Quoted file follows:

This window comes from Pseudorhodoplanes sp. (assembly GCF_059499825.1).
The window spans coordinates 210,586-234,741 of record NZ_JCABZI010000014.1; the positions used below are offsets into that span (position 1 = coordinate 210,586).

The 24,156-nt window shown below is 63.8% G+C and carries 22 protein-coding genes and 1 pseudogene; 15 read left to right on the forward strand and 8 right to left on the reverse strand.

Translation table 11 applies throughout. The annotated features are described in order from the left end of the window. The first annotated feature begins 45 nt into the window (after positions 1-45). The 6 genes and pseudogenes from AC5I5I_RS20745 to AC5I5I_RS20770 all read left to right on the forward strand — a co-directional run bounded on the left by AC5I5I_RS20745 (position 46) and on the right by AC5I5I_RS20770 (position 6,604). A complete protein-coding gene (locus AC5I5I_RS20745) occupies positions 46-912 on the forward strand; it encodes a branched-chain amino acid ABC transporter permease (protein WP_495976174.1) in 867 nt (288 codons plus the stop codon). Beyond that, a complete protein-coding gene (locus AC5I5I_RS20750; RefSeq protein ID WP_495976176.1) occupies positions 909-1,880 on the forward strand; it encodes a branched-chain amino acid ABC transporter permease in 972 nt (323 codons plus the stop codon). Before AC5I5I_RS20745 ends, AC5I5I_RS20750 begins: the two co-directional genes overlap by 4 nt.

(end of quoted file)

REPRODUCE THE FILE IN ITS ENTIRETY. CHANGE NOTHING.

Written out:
This window comes from Pseudorhodoplanes sp. (assembly GCF_059499825.1).
The window spans coordinates 210,586-234,741 of record NZ_JCABZI010000014.1; the positions used below are offsets into that span (position 1 = coordinate 210,586).

The 24,156-nt window shown below is 63.8% G+C and carries 22 protein-coding genes and 1 pseudogene; 15 read left to right on the forward strand and 8 right to left on the reverse strand.

Translation table 11 applies throughout. The annotated features are described in order from the left end of the window. The first annotated feature begins 45 nt into the window (after positions 1-45). The 6 genes and pseudogenes from AC5I5I_RS20745 to AC5I5I_RS20770 all read left to right on the forward strand — a co-directional run bounded on the left by AC5I5I_RS20745 (position 46) and on the right by AC5I5I_RS20770 (position 6,604). A complete protein-coding gene (locus AC5I5I_RS20745) occupies positions 46-912 on the forward strand; it encodes a branched-chain amino acid ABC transporter permease (protein WP_495976174.1) in 867 nt (288 codons plus the stop codon). Beyond that, a complete protein-coding gene (locus AC5I5I_RS20750; RefSeq protein ID WP_495976176.1) occupies positions 909-1,880 on the forward strand; it encodes a branched-chain amino acid ABC transporter permease in 972 nt (323 codons plus the stop codon). Before AC5I5I_RS20745 ends, AC5I5I_RS20750 begins: the two co-directional genes overlap by 4 nt.